Ole Moystad, Architect and Doctor of Semiotics
Published in T-Race’s PCB-137, Nadim Karam & Atelier Hapsitus (Catalogue), 1995
The Mkari is a traditional Lebanese figure- the peddler who wanders off from his village. He seeks the unknown, he embraces the different, and at times he returns to tell stories and sell pieces from elsewhere. I met him one October afternoon in an olive grove at the outskirts of a tiny village on the western slopes of Mouny Lebanon. Deep down below us the Beirut peninsula was floating in misty golden light. Beyond it, there was only sun.
The Mkari was rebuilding the ruins of his mother’s childhood home. His life needed a chronotope, he told me. Traveling can be a vertiginous experience. But wisdom is narrative and cannot prosper without being continuously told and retold. The cogitating subject cannot think without having someone to converse with. He cannot trade in isolation, he told me. And who can tell stories from elsewhere if your listeners know that you haven’t been there? People would inquire if your accounts were true or not, and suspicion kills.
Insight, I objected, cannot be hidden and then traded with- or used to capture and hold positions. Knowledge cannot be harmed by other knowledge. Only a strategic position can be harmed by an insight- if it is unveiled as being exactly that, and not insight. Knowledge which is not open to inquiry should be looked upon with suspicion, whereas suspicion towards inquiry is only dumb.
He looked at me for a while, then asked me where I came from. I told him, and he said he had heard an Italian renaissance cartographer call that part of the world “mezzanotte”. He sat down to clean the earth from his shoes. Before I could ask him how he could possibly have met an Italian renaissance cartographer, he went on to tell me he had bought his shoes in Provence- from a Dutch painter .
“Decipitur…”, I started, without asking if he had seen the painter’s right ear. He stopped me with a wink of his hand. He looked up at me. “No, no,” he said, “the world does not want to be deceived. The world wants to be dazzled, to hear wonderful things. That is why I tell my stories, and that is how we keep our thoughts alive. When you traveled to the Levant, you went to where your sun rose. So did I when I went in diaspora. It would be very unwise to take advantage of this need in order to deceive. A Mkari who did that would soon be out of business.”
Beirut down-town took me by the throat. The streets ran full of urban fluids and waste. Sewers were jammed. Excrements were coming out of the broken manhole covers. The ground had a surface of hard-trodden oil and dust which rounded all edges; like wrinkles in the skin of some pre-historic beast. Only here and there it is ripped open. It emits ancient fumes of war. The veins of the beast lie bare and prey to scavengers of all kinds. Its body rests in a state of painful sleep, somewhere between life and death. It hardly breathes. Only its heart is pounding to the sound of one hundred thousand generators, and all over it there are peddlers crawling with three-wheeled barrows. That is where I met my friend, the Mkari, for the second time.
The cruel charm of the ways and doings, the inventivity of survival, the cynicism of necessity; it all used to make me smile when I heard stories about them. How come it does not have the same effect to see it happen all around me- in situ?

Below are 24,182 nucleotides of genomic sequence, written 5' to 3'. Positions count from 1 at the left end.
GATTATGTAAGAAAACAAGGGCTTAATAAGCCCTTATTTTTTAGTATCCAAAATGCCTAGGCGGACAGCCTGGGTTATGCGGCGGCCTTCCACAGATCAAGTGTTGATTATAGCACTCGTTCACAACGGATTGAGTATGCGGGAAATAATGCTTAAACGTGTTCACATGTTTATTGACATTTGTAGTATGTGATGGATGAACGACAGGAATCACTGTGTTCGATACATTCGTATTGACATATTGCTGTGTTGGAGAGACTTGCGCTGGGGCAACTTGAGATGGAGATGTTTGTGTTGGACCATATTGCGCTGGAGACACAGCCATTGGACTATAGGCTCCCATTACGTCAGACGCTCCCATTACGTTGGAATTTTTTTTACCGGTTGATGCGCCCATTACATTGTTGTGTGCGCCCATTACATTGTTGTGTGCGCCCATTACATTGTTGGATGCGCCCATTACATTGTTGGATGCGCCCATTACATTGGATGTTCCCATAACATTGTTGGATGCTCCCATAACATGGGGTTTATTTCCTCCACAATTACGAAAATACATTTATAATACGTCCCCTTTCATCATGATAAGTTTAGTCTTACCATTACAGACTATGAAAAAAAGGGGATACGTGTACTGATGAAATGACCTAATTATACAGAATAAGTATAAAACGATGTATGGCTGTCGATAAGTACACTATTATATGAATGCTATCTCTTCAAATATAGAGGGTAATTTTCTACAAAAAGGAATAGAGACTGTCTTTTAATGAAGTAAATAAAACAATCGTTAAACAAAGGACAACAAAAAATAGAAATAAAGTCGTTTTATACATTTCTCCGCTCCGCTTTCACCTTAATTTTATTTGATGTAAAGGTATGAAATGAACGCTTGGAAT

There is something intentional about laughing and crying, the Mkari smiled, but when you are off limits, there is always a ground of fear in you. The tricks and trades of life become facts that are imposed upon you. As an alien, you can only keep quiet and pay attention. Only later, when you are elsewhere, you can tell stories about it.
During the war, snipers and militias made down-town off limits to everyone except the mongrels. We who used to cross the demarcation line every day, learnt to read the play of shadows in empty buildings, ruins and militia-men’s faces like you would read shadows on the paper screens of Japanese houses or trace the Golem in old Prague. Every crossing was like a loophole in time. The inside of no-man’s land was like a flow of elementary particles whose forms anteceded and succeeded all other forms in a continuous morphogenesis. When you entered the green-line area, you deposited your life at the checkpoint and went in as dust, never knowing in what form you would be ejected.
Eventually, when I returned from my ten years with the rising sun, he went on, there was little but dust left of down-town, rubble and memories. Of the mongrels that had fed on the dead, there were only a few old and lazy ones left. The rest were extinguished, and the devastated city was dynamited and dumped in the sea.
Memories became traces here. In this temporal loophole, the lapse of time brought Roman temples and Phoenician ramparts into re-presence. The devastation of down-town brought 4000 years of not even memories back into becoming. To this interface of extended presence people carry their plastic chairs every Sunday. They arrange their chairs and sit down where the sidewalks and cafés are stored in their common memory, rendering the pattern of real-time cyberspace.
This must be the Archaic Procession, I thought. “The chairs must be chronotopes in these people’s lives,” I said, looking at dust on my shoes. When I looked up, the Mkari was gone.